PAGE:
The NIH Common Fund-supported Gabriella Miller Kids First Data Resource Center (Kids First DRC) is a collaborative pediatric research effort created to accelerate data-driven discoveries and the development of novel precision-based approaches for children diagnosed with cancer or a structural birth defect using large genomic datasets. The Kids First DRC is comprised of integrated core teams that support development of leading-edge big data infrastructure and provide the necessary resources and tools to empower researchers and clinicians.
As part of the Common Fund’s Gabriella Miller Kids First Pediatric Research Program, the Kids First DRC is charged with:
- Developing data-driven platforms that integrate large amounts of genomic and clinical data from different disease types.
- Empowering the collaborative discovery, engagement, and necessary partnerships across disease communities that are crucial for progress in our biological understanding of diseases.
- Enabling rapid translation to personalized treatments for patients diagnosed with childhood cancer or structural birth defects.
- Accelerating discovery of genetic causes and shared biologic pathways within and across these conditions.
About the Children’s Brain Tumor Tissue Consortium
The mission of the Children’s Brain Tumor Tissue Consortium (CBTTC) is to find cures and improve treatments for children diagnosed with brain tumors. To that end, the CBTTC collects high-quality brain tumor biospecimens and associated clinical data to facilitate the genomic analysis of biospecimens. Cell lines are developed and transplantable tumor models are then created from tumor specimens. These models allow researchers to share their findings with other CBTTC member institutions and with the world-wide scientific community. The CBTTC has established a collaborative multi-institutional tissue and data repository to enable the collection and analysis of high-quality brain tumor specimens. In addition to specimen data, the repository also links to clinical data to provide a comprehensive snapshot of each unique tumor.
Additionally, the CBTTC is committed to the advancement of tissue-based research, allowing researchers throughout the world to access molecular analysis of brain tumor specimens. These initiatives will allow for improvements in therapeutic treatment of patients diagnosed with a brain tumor.
About the Australian BioCommons
The Australian BioCommons is building digital capability for Australian life science research through the coordination and provision of bioinformatics and bioscience data infrastructures at a national scale. With a focus on active engagement with research communities, shared digital infrastructures are being developed and maintained in partnership with international peer infrastructures. The Australian BioCommons is tailoring services that provide sophisticated analysis capabilities, including both software and hardware platforms. Training and support solutions are streamlining access to the digital techniques, data and tools that are essential to environmental, agricultural and biomedical research. For more information online about the Australian BioCommons or follow us on Twitter.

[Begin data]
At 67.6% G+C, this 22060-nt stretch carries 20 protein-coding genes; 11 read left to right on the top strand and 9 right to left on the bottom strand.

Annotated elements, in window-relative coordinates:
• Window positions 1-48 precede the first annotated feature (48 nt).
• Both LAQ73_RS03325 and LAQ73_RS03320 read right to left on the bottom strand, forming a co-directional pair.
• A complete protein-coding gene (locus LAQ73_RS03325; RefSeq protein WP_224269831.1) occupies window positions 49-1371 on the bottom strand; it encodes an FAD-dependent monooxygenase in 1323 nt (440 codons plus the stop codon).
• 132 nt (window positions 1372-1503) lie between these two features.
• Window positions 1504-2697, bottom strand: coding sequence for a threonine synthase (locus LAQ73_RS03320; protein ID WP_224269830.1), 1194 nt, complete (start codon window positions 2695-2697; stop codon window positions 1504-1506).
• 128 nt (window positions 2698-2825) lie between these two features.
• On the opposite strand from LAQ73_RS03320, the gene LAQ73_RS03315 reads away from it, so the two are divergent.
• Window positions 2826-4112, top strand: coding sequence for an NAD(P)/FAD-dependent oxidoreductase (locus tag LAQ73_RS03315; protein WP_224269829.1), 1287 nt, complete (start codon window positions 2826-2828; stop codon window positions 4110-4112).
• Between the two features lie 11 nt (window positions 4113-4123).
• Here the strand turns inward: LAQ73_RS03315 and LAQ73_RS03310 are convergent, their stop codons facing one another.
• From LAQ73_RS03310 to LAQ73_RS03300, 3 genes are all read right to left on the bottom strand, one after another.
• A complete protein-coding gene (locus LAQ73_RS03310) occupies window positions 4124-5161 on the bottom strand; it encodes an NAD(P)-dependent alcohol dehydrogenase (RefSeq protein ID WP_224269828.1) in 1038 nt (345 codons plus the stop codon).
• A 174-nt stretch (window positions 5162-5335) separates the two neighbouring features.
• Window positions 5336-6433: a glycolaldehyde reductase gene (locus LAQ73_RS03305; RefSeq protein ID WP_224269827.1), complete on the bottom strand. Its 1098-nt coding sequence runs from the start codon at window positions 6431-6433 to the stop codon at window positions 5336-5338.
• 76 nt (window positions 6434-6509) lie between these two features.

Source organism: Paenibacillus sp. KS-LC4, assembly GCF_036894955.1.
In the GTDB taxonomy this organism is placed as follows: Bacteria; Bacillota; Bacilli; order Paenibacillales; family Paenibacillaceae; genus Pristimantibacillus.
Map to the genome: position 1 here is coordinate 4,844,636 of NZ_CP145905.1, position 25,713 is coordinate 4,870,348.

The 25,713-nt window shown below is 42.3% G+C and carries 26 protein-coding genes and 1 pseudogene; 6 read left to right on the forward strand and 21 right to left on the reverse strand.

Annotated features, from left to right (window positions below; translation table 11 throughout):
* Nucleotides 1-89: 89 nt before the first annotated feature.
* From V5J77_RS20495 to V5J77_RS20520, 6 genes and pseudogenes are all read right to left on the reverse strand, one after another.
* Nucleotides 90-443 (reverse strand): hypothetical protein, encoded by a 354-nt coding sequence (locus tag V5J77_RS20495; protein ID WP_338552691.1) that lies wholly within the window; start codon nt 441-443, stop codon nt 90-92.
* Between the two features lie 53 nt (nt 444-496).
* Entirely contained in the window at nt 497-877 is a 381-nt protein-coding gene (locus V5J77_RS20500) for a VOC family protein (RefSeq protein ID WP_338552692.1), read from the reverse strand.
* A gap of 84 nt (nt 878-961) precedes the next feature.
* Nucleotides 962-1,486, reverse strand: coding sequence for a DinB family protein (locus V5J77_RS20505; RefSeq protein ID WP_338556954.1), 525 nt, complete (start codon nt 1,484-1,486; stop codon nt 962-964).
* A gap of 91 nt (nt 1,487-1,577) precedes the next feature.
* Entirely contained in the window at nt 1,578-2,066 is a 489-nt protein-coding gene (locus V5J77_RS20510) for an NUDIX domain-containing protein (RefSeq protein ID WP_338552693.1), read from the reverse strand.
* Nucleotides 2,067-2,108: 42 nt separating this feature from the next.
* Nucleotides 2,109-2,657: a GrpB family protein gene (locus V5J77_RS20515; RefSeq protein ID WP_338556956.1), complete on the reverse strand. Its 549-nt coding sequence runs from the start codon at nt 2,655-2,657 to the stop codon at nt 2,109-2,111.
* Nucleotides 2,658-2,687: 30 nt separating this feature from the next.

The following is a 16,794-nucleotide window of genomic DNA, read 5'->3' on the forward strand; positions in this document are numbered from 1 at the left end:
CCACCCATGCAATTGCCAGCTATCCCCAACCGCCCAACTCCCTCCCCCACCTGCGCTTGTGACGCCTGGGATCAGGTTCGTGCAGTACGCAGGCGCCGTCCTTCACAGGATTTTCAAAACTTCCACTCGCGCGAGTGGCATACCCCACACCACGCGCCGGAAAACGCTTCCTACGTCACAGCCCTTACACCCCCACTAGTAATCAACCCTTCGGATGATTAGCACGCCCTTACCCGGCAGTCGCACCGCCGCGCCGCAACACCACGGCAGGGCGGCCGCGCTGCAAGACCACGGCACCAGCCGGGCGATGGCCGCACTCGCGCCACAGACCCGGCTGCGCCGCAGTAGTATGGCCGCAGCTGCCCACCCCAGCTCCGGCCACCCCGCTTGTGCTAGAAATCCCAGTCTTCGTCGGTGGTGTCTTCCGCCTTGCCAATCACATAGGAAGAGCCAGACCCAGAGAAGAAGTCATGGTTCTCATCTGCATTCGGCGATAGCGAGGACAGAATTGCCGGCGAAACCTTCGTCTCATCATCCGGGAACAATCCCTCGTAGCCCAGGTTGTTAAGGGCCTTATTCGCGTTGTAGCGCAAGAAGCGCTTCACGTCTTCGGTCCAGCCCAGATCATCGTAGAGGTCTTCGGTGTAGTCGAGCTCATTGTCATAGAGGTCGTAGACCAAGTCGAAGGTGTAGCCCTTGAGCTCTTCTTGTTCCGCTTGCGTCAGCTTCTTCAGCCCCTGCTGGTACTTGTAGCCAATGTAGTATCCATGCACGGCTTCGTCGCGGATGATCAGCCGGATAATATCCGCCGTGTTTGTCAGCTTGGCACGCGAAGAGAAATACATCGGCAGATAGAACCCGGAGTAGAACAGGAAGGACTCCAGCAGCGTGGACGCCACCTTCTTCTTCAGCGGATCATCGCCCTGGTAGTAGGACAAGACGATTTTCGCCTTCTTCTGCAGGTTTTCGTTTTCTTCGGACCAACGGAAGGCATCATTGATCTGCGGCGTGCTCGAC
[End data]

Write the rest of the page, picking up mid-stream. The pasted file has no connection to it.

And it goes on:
About Children’s Cancer Institute
Originally founded by two fathers of children with cancer in 1976, Children’s Cancer Institute is the only independent medical research institute in Australia wholly dedicated to research into the causes, prevention and cure of childhood cancer. Forty years on, our vision is to save the lives of all children with cancer and improve their long-term health, through research. The Institute has grown to now employ over 300 researchers, operational staff and students, and has established a national and international reputation for scientific excellence. Our focus is on translational research, and we have an integrated team of laboratory researchers and clinician scientists who work together in partnership to discover new treatments which can be progressed from the lab bench to the beds of children on wards in our hospitals as quickly as possible. These new treatments are specifically targeting childhood cancers, so we can develop safer and more effective drugs and drug combinations that will minimise side-effects and ultimately give children with cancer the best chance of a cure with the highest possible quality of life. More at www.ccia.org.au.
About Zero Childhood Cancer (ZERO)
The Zero program is led by Children’s Cancer Institute and the Kids Cancer Centre at Sydney Children’s Hospital, Randwick bringing together all major Australian clinical and research groups working in childhood cancer to offer Australia’s first ever personalised medicine program for children with high-risk or relapsed cancer.
About the Australian Research Data Commons
The Australian Research Data Commons (ARDC) is a transformational initiative that enables Australian research community and industry access to nationally significant, leading edge data intensive eInfrastructure, platforms, skills and collections of high-quality data. Our purpose is to provide Australian researchers competitive advantage through data. For more information visit online or follow us on LinkedIn and Twitter.